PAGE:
NMMU: We did not bar Zille from giving Biko memorial lecture

Helen Zille was once an investigative journalist at the Rand Daily Mail, the paper that uncovered the truth about Biko’s death.

The Nelson Mandela Metropolitan University said they did not bar Democratic Alliance Leader and Western Cape premier, Helen Zille, from presenting a memorial lecture on Steve Biko, which was scheduled to take place today.

Today is the 35th year anniversary of the death of Biko in police custody. Biko, who was the leader of the South African Students’ Organisation at the time, was arrested in the outskirts of Grahamstown on 18 August 1977 and detained in a Port Elizabeth police cell, where he had been chained to a grill at night and left to lie in urine-soaked blankets.

Biko was stripped naked and kept in leg-irons for 48 hours in his cell. A blow in a scuffle with security police led to him suffering brain damage and he was transferred to a prison hospital in Pretoria, which was 1133 km away. He died shortly after his arrival there.

Zille, who was an investigative journalist at the Rand Daily Mail at the time of Biko’s death, wrote extensively about what had happened, and had been scheduled to address students at the university today.

However, yesterday NMMU Student Representative Council president, Yusuf Cassim, said the memorial lecture had been cancelled following consultation with university management, Azasco and the centre for the advancement of non racialism and democracy.

“We were well ready to go ahead with the event, however as the SRC, after consultation with the vice chancellor, the dean of students as well as one of our affiliates, we took a decision, based on requests made to us, and based on advice from members of management, to cancel the programme,” he said.

Asked about the cancellation on Twitter yesterday, Zille tweeted “Very sadly the university refused me permission to be there. They said there is another one [lecture]. I was v disappointed.”

In another post on the subject, she wrote “They said there was another lecture and that we did not apply for permission from the Biko family. We doubt these are the real reasons.”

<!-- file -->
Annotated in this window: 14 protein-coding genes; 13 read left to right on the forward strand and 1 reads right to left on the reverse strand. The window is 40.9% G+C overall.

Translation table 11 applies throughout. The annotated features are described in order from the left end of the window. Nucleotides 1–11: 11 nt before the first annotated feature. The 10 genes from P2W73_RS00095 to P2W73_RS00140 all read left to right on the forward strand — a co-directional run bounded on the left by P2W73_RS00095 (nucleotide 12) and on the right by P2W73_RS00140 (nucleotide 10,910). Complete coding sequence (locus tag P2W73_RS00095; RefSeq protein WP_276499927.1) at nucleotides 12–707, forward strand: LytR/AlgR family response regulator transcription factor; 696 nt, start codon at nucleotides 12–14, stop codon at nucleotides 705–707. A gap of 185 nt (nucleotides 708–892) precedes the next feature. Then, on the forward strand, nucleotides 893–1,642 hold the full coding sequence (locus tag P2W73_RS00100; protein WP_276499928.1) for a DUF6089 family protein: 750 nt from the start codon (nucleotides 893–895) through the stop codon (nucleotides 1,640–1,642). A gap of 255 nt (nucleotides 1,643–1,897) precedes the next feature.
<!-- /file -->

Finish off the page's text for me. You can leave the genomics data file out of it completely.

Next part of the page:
The university’s Director: Marketing and Corporate Relations, Pieter Swart, responded today, saying that Zille  failed to inform the public that she had spoken at the University just a week ago, with full consent of the university.

“The University does not permit two similar public lectures on the same topic – it simply does not make sense, it would confuse the public, split attendance, and detract from the honour to bestowed on Steve Biko and his memory,” he said.

Zille actually visited the university two weeks ago, when she spoke about the “importance of economic freedom in our lifetime”.

Swart also went on to say that CANRAD event, which is currently taking place at the university in honour of Biko, had been planned at the start of the year, whereas the Democratic Alliance Students Organisation’s request to host Zille had come less than a week ago;

“NMMU does not truck any political interference in its decisions, so the DA leader’s statement alleging the contrary is untrue, and disappointing for someone campaigning against unfairness and bullying,” said Swart.

“We will simply not accept bullying from any quarter. The decision not to grant permission for a parallel Biko lecture is one taken by the Dean of students, and supported by Management,” he said.